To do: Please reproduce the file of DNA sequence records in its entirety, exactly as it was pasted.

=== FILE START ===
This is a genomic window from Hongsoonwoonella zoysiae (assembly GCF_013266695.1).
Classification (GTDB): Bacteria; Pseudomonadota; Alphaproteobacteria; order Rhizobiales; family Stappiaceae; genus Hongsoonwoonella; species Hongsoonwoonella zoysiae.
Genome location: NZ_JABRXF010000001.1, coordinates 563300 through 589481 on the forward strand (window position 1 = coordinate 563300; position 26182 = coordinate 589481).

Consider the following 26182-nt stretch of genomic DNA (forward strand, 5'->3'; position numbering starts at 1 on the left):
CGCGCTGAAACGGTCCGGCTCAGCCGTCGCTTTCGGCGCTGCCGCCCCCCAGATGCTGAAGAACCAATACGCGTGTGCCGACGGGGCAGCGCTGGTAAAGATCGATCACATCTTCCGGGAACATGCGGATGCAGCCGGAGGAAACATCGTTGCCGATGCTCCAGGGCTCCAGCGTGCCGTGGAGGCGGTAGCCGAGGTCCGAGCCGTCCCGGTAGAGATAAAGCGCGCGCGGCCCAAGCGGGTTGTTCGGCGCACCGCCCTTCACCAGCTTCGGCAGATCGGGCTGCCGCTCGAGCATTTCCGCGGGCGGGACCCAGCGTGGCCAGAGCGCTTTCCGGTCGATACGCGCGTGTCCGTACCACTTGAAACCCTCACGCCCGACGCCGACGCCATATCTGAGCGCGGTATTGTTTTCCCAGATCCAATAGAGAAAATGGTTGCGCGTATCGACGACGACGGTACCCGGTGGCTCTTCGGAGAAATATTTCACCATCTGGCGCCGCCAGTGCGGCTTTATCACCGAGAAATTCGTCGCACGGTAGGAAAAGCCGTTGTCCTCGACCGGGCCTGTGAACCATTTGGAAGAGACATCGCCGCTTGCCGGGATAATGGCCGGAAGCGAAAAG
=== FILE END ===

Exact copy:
This is a genomic window from Hongsoonwoonella zoysiae (assembly GCF_013266695.1).
Classification (GTDB): Bacteria; Pseudomonadota; Alphaproteobacteria; order Rhizobiales; family Stappiaceae; genus Hongsoonwoonella; species Hongsoonwoonella zoysiae.
Genome location: NZ_JABRXF010000001.1, coordinates 563300 through 589481 on the forward strand (window position 1 = coordinate 563300; position 26182 = coordinate 589481).

Consider the following 26182-nt stretch of genomic DNA (forward strand, 5'->3'; position numbering starts at 1 on the left):
CGCGCTGAAACGGTCCGGCTCAGCCGTCGCTTTCGGCGCTGCCGCCCCCCAGATGCTGAAGAACCAATACGCGTGTGCCGACGGGGCAGCGCTGGTAAAGATCGATCACATCTTCCGGGAACATGCGGATGCAGCCGGAGGAAACATCGTTGCCGATGCTCCAGGGCTCCAGCGTGCCGTGGAGGCGGTAGCCGAGGTCCGAGCCGTCCCGGTAGAGATAAAGCGCGCGCGGCCCAAGCGGGTTGTTCGGCGCACCGCCCTTCACCAGCTTCGGCAGATCGGGCTGCCGCTCGAGCATTTCCGCGGGCGGGACCCAGCGTGGCCAGAGCGCTTTCCGGTCGATACGCGCGTGTCCGTACCACTTGAAACCCTCACGCCCGACGCCGACGCCATATCTGAGCGCGGTATTGTTTTCCCAGATCCAATAGAGAAAATGGTTGCGCGTATCGACGACGACGGTACCCGGTGGCTCTTCGGAGAAATATTTCACCATCTGGCGCCGCCAGTGCGGCTTTATCACCGAGAAATTCGTCGCACGGTAGGAAAAGCCGTTGTCCTCGACCGGGCCTGTGAACCATTTGGAAGAGACATCGCCGCTTGCCGGGATAATGGCCGGAAGCGAAAAG